Home to atmospheric cities and breathtaking mountainous landscapes, Myanmar has firmly asserted its place on the Southeast Asian tourist trail. It’s a destination where you can trek to meet ethnic minority villages that continue to live according to ancient principles or gaze up archaeological wonders that have stood the test of time. If you’re still in need of inspiration to travel to this beguiling country, here are just a few experiences not to miss...
Witness sunrise over Bagan from a hot-air balloon
With more than 4,000 ancient pagodas and temples scattered across its plains, Bagan is one of Southeast Asia’s most impressive archaeological sites. It sprawls on the banks of the Ayeyarwady River in the center of Myanmar, with gilded stupas and ochre-colored temples that are a sight to see. While you can explore its ornate sculptures and mural paintings by bicycle or horse-drawn carriage, taking to the air for a sunrise hot-air balloon flight is one of the most breathtaking ways to experience this UNESCO World Heritage-listed wonder.
'Looking across the pagodas of the Bagan Archaeological Zone at sunrise'
Meet ethnic villagers on a trek through Chin State 
For a long time, the largely undeveloped western Chin State was off-limits to tourists but now you can secure a permit to hike through this remote and spectacular region. It’s dotted with ethnic Chin villages where people still live according to long-established customs and exhibit the facial tattoos that were favored by their ancestors. Hire a guide and embark on a multi-day trek through the mountainous surrounds or tackle the peak of Nat Ma Taung, with exceptional birdwatching opportunities that lure twitchers from around the globe.
'Sharing a road with local villagers on a trek through Chin State'
Cruise to the ancient ruins of Mrauk U 
While the Bagan Archaeological Zone is well and truly on the tourist map, the ancient stone temples and pagodas of Mrauk U see far fewer visitors. They’re situated in Myanmar’s western Rakhine State and scattered between peaceful rural villages where life hums along in their shadow. You can journey by boat along the Kaladan River from the capital Sittwe to Mrauk U, then spend a day or two learning about the traditional architecture and intricate stone carvings of the Arakanese Kingdom (1430 to 1785).
'Sunset over the Kaladan River in Myanmar'
While away the days on tranquil Inle Lake
If you’re looking for somewhere to kick back and relax, then the peaceful waters of Inle Lake will do the trick. Situated part way between Yangon and Mandalay, the lake is home to countless floating villages where local handicrafts are produced, not to mention floating vegetable gardens and colorful markets that attract ethnic people from across the region. While away your days watching the fishermen who exhibit a unique foot-rowing method or stretch your legs on a multi-day trek across the surrounding Shan Plateau.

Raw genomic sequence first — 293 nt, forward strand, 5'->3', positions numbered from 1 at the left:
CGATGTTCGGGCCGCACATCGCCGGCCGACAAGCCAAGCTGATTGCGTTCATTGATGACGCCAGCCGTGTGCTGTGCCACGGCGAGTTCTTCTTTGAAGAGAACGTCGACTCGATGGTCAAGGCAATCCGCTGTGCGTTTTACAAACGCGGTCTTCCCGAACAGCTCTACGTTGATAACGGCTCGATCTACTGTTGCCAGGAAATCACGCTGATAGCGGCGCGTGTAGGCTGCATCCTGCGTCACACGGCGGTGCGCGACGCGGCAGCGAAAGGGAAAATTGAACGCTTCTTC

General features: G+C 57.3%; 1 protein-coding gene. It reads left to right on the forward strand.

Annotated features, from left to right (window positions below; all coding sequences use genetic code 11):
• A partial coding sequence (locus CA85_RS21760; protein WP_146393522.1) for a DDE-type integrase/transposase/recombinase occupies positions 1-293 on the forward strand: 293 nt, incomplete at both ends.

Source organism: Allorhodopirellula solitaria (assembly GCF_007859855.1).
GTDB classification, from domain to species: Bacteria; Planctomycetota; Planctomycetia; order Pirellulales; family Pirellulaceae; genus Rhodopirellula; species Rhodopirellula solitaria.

'An umbrella making artisan workshop in a floating village on Inle Lake'
Experience the comings and goings of Shwedagon Pagoda
Situated in the north of Yangon, the diamond-encrusted, gold-leafed Shwedagon Pagoda is one of Myanmar’s most sacred landmarks. It’s said to house Buddha relics that include the staff of Kakusandha, the water filter of Koṇāgamana and a piece of the robe belonging to Kassapa, as well as eight strands of hair from Gautama Buddha himself. The streets surrounding the pagoda are always a hive of activity and a destination in themselves as local devotees come to buy floral offerings while nearby Kandawgyi Lake boasts some of the most photogenic views of Shwedagon.
'The gilded spires of Shwedagon dominate the city skyline of Yangon'
Something for the road….
Peace of mind. That’s what having a lock on your luggage is all about. Knowing that whatever was in your bag before you checked it in for that flight (or threw it on the roof of a bus for a long-haul journey) will be in there when you arrive. It might be small in size, but it acts as a big deterrent for anyone who’s thinking they might be able to prize something out of your luggage without you knowing about it.
Aside from its strong zinc alloy design, the best thing about these padlocks is that they’re TSA approved. That means airport screeners can unlock, inspect and re-lock your bags, without causing damage to your padlock or your luggage. And with just three digits to remember for the code, they couldn’t be simpler to use.

You can buy me here!


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